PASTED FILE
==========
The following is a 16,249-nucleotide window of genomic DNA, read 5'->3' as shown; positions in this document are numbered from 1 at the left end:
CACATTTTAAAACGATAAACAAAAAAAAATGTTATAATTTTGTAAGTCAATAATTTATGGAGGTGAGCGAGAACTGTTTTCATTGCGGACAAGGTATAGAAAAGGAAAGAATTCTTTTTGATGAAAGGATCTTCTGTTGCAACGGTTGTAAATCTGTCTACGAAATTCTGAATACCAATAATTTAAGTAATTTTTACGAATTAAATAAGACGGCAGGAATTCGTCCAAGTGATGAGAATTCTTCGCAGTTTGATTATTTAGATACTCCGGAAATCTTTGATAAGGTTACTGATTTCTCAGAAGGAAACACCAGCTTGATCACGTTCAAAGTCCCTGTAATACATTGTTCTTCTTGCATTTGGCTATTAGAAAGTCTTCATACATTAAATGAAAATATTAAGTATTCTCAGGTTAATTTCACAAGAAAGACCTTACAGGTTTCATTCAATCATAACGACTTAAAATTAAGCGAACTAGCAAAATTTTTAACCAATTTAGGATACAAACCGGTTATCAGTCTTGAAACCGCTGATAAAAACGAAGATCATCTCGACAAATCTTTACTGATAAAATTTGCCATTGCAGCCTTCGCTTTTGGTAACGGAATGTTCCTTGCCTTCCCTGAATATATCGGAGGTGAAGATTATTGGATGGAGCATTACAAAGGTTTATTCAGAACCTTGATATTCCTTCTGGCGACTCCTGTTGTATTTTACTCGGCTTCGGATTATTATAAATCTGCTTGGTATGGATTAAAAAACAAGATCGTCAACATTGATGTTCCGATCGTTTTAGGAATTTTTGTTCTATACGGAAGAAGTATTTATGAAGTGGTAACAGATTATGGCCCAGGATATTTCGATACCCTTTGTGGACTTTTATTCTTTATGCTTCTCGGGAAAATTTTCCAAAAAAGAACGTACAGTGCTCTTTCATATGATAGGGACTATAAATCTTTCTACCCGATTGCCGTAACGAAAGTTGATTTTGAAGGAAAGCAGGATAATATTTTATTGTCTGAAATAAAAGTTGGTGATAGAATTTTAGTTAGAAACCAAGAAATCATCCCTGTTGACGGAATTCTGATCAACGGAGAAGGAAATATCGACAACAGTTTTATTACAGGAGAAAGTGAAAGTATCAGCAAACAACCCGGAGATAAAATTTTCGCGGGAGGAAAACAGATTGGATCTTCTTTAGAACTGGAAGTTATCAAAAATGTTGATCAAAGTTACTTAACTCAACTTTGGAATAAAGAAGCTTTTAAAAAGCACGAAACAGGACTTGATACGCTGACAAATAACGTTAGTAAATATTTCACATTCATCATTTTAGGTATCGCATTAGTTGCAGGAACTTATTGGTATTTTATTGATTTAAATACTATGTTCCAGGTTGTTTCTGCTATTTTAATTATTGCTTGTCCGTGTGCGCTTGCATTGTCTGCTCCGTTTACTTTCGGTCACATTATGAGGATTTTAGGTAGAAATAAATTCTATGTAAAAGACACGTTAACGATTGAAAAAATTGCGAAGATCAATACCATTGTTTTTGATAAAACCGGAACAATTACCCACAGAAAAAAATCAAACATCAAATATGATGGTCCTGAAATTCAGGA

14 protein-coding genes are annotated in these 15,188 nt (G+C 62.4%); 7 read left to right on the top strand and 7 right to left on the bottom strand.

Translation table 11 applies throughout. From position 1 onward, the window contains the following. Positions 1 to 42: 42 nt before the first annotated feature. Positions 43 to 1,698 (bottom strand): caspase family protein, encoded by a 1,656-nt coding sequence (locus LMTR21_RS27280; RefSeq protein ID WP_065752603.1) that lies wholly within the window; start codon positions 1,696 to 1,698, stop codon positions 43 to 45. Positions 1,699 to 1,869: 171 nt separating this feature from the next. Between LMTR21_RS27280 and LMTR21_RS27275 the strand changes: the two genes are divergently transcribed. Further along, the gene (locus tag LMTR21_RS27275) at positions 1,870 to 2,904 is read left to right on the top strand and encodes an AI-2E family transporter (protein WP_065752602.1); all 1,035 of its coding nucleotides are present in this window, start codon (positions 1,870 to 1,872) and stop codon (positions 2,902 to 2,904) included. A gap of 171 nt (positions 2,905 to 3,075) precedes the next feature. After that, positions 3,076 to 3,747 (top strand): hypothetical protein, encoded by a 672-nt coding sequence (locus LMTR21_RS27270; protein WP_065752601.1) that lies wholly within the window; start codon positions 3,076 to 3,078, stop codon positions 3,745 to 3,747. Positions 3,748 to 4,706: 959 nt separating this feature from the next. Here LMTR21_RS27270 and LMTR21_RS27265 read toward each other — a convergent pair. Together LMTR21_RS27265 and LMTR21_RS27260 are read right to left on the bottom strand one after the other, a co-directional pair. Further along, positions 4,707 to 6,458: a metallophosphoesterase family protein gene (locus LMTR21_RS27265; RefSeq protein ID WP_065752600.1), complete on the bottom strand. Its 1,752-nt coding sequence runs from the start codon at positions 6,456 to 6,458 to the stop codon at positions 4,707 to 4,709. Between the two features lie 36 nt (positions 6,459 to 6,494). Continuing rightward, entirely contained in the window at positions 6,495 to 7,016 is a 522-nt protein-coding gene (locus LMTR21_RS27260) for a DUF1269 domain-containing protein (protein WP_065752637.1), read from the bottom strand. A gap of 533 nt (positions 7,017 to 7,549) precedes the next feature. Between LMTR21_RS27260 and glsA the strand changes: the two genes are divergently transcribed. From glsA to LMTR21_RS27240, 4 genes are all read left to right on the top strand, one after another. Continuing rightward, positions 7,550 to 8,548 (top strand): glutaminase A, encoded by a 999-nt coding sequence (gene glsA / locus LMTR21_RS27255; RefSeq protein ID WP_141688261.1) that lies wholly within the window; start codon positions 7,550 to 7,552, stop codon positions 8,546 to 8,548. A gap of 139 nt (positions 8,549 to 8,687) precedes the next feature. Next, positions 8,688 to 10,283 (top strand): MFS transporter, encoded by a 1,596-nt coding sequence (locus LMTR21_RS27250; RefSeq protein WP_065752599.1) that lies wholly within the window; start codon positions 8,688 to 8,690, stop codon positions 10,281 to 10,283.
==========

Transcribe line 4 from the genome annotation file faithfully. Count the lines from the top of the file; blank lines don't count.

Translation table 11 applies throughout. From position 1 onward, the window contains the following. Positions 1 to 42: 42 nt before the first annotated feature. Positions 43 to 1,698 (bottom strand): caspase family protein, encoded by a 1,656-nt coding sequence (locus LMTR21_RS27280; RefSeq protein ID WP_065752603.1) that lies wholly within the window; start codon positions 1,696 to 1,698, stop codon positions 43 to 45. Positions 1,699 to 1,869: 171 nt separating this feature from the next. Between LMTR21_RS27280 and LMTR21_RS27275 the strand changes: the two genes are divergently transcribed. Further along, the gene (locus tag LMTR21_RS27275) at positions 1,870 to 2,904 is read left to right on the top strand and encodes an AI-2E family transporter (protein WP_065752602.1); all 1,035 of its coding nucleotides are present in this window, start codon (positions 1,870 to 1,872) and stop codon (positions 2,902 to 2,904) included. A gap of 171 nt (positions 2,905 to 3,075) precedes the next feature. After that, positions 3,076 to 3,747 (top strand): hypothetical protein, encoded by a 672-nt coding sequence (locus LMTR21_RS27270; protein WP_065752601.1) that lies wholly within the window; start codon positions 3,076 to 3,078, stop codon positions 3,745 to 3,747. Positions 3,748 to 4,706: 959 nt separating this feature from the next. Here LMTR21_RS27270 and LMTR21_RS27265 read toward each other — a convergent pair. Together LMTR21_RS27265 and LMTR21_RS27260 are read right to left on the bottom strand one after the other, a co-directional pair. Further along, positions 4,707 to 6,458: a metallophosphoesterase family protein gene (locus LMTR21_RS27265; RefSeq protein ID WP_065752600.1), complete on the bottom strand. Its 1,752-nt coding sequence runs from the start codon at positions 6,456 to 6,458 to the stop codon at positions 4,707 to 4,709. Between the two features lie 36 nt (positions 6,459 to 6,494). Continuing rightward, entirely contained in the window at positions 6,495 to 7,016 is a 522-nt protein-coding gene (locus LMTR21_RS27260) for a DUF1269 domain-containing protein (protein WP_065752637.1), read from the bottom strand. A gap of 533 nt (positions 7,017 to 7,549) precedes the next feature. Between LMTR21_RS27260 and glsA the strand changes: the two genes are divergently transcribed. From glsA to LMTR21_RS27240, 4 genes are all read left to right on the top strand, one after another. Continuing rightward, positions 7,550 to 8,548 (top strand): glutaminase A, encoded by a 999-nt coding sequence (gene glsA / locus LMTR21_RS27255; RefSeq protein ID WP_141688261.1) that lies wholly within the window; start codon positions 7,550 to 7,552, stop codon positions 8,546 to 8,548. A gap of 139 nt (positions 8,549 to 8,687) precedes the next feature. Next, positions 8,688 to 10,283 (top strand): MFS transporter, encoded by a 1,596-nt coding sequence (locus LMTR21_RS27250; RefSeq protein WP_065752599.1) that lies wholly within the window; start codon positions 8,688 to 8,690, stop codon positions 10,281 to 10,283.